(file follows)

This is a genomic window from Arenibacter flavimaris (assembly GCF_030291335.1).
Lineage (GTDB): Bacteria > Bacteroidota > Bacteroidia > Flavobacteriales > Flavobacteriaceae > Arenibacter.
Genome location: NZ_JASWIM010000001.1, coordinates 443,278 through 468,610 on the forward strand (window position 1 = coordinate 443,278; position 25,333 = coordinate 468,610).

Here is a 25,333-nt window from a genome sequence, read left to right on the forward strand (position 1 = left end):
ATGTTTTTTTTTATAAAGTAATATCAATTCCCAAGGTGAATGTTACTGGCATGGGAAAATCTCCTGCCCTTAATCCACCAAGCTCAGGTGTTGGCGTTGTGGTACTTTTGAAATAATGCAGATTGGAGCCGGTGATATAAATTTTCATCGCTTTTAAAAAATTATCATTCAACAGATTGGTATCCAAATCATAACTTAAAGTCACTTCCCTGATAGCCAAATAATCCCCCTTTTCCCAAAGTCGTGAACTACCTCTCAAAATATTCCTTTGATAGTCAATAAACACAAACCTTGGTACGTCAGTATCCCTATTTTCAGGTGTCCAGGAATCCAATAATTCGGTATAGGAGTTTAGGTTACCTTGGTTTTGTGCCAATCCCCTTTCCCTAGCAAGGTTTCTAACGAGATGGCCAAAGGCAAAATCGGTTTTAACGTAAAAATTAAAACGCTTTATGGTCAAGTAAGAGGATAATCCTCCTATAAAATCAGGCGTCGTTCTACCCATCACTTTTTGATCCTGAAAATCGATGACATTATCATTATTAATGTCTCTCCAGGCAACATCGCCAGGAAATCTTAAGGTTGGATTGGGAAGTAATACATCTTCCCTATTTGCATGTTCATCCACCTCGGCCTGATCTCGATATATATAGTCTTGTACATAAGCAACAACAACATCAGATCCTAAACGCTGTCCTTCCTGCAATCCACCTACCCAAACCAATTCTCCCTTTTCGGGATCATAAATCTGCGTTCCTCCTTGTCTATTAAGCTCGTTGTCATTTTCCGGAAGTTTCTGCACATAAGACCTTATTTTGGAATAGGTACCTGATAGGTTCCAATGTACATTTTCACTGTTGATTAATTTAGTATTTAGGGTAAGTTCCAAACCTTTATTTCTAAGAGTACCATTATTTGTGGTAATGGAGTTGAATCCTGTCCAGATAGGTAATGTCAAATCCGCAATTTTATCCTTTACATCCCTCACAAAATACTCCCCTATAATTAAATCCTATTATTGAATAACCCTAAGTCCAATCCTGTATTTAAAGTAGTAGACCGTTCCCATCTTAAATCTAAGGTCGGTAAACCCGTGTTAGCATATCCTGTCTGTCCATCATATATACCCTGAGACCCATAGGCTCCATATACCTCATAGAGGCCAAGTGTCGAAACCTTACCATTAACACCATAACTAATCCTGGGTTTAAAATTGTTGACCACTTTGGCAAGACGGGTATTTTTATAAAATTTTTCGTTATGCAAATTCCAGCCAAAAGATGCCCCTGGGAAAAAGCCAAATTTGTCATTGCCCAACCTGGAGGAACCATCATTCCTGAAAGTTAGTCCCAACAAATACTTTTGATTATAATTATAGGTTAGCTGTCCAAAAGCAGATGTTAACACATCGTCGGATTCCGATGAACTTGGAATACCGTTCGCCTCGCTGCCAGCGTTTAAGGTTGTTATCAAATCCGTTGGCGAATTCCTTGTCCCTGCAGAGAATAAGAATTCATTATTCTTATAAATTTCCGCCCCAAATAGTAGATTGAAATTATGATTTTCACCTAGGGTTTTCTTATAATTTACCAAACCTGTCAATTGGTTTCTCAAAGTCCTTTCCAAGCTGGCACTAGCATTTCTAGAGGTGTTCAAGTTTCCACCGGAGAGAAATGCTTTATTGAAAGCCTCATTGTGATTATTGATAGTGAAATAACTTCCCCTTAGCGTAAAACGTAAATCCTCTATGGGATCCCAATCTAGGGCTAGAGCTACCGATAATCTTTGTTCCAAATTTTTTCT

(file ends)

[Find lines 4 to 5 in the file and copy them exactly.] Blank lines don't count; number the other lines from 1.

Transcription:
Here is a 25,333-nt window from a genome sequence, read left to right on the forward strand (position 1 = left end):
ATGTTTTTTTTTATAAAGTAATATCAATTCCCAAGGTGAATGTTACTGGCATGGGAAAATCTCCTGCCCTTAATCCACCAAGCTCAGGTGTTGGCGTTGTGGTACTTTTGAAATAATGCAGATTGGAGCCGGTGATATAAATTTTCATCGCTTTTAAAAAATTATCATTCAACAGATTGGTATCCAAATCATAACTTAAAGTCACTTCCCTGATAGCCAAATAATCCCCCTTTTCCCAAAGTCGTGAACTACCTCTCAAAATATTCCTTTGATAGTCAATAAACACAAACCTTGGTACGTCAGTATCCCTATTTTCAGGTGTCCAGGAATCCAATAATTCGGTATAGGAGTTTAGGTTACCTTGGTTTTGTGCCAATCCCCTTTCCCTAGCAAGGTTTCTAACGAGATGGCCAAAGGCAAAATCGGTTTTAACGTAAAAATTAAAACGCTTTATGGTCAAGTAAGAGGATAATCCTCCTATAAAATCAGGCGTCGTTCTACCCATCACTTTTTGATCCTGAAAATCGATGACATTATCATTATTAATGTCTCTCCAGGCAACATCGCCAGGAAATCTTAAGGTTGGATTGGGAAGTAATACATCTTCCCTATTTGCATGTTCATCCACCTCGGCCTGATCTCGATATATATAGTCTTGTACATAAGCAACAACAACATCAGATCCTAAACGCTGTCCTTCCTGCAATCCACCTACCCAAACCAATTCTCCCTTTTCGGGATCATAAATCTGCGTTCCTCCTTGTCTATTAAGCTCGTTGTCATTTTCCGGAAGTTTCTGCACATAAGACCTTATTTTGGAATAGGTACCTGATAGGTTCCAATGTACATTTTCACTGTTGATTAATTTAGTATTTAGGGTAAGTTCCAAACCTTTATTTCTAAGAGTACCATTATTTGTGGTAATGGAGTTGAATCCTGTCCAGATAGGTAATGTCAAATCCGCAATTTTATCCTTTACATCCCTCACAAAATACTCCCCTATAATTAAATCCTATTATTGAATAACCCTAAGTCCAATCCTGTATTTAAAGTAGTAGACCGTTCCCATCTTAAATCTAAGGTCGGTAAACCCGTGTTAGCATATCCTGTCTGTCCATCATATATACCCTGAGACCCATAGGCTCCATATACCTCATAGAGGCCAAGTGTCGAAACCTTACCATTAACACCATAACTAATCCTGGGTTTAAAATTGTTGACCACTTTGGCAAGACGGGTATTTTTATAAAATTTTTCGTTATGCAAATTCCAGCCAAAAGATGCCCCTGGGAAAAAGCCAAATTTGTCATTGCCCAACCTGGAGGAACCATCATTCCTGAAAGTTAGTCCCAACAAATACTTTTGATTATAATTATAGGTTAGCTGTCCAAAAGCAGATGTTAACACATCGTCGGATTCCGATGAACTTGGAATACCGTTCGCCTCGCTGCCAGCGTTTAAGGTTGTTATCAAATCCGTTGGCGAATTCCTTGTCCCTGCAGAGAATAAGAATTCATTATTCTTATAAATTTCCGCCCCAAATAGTAGATTGAAATTATGATTTTCACCTAGGGTTTTCTTATAATTTACCAAACCTGTCAATTGGTTTCTCAAAGTCCTTTCCAAGCTGGCACTAGCATTTCTAGAGGTGTTCAAGTTTCCACCGGAGAGAAATGCTTTATTGAAAGCCTCATTGTGATTATTGATAGTGAAATAACTTCCCCTTAGCGTAAAACGTAAATCCTCTATGGGATCCCAATCTAGGGCTAGAGCTACCGATAATCTTTGTTCCAAATTTTTTCT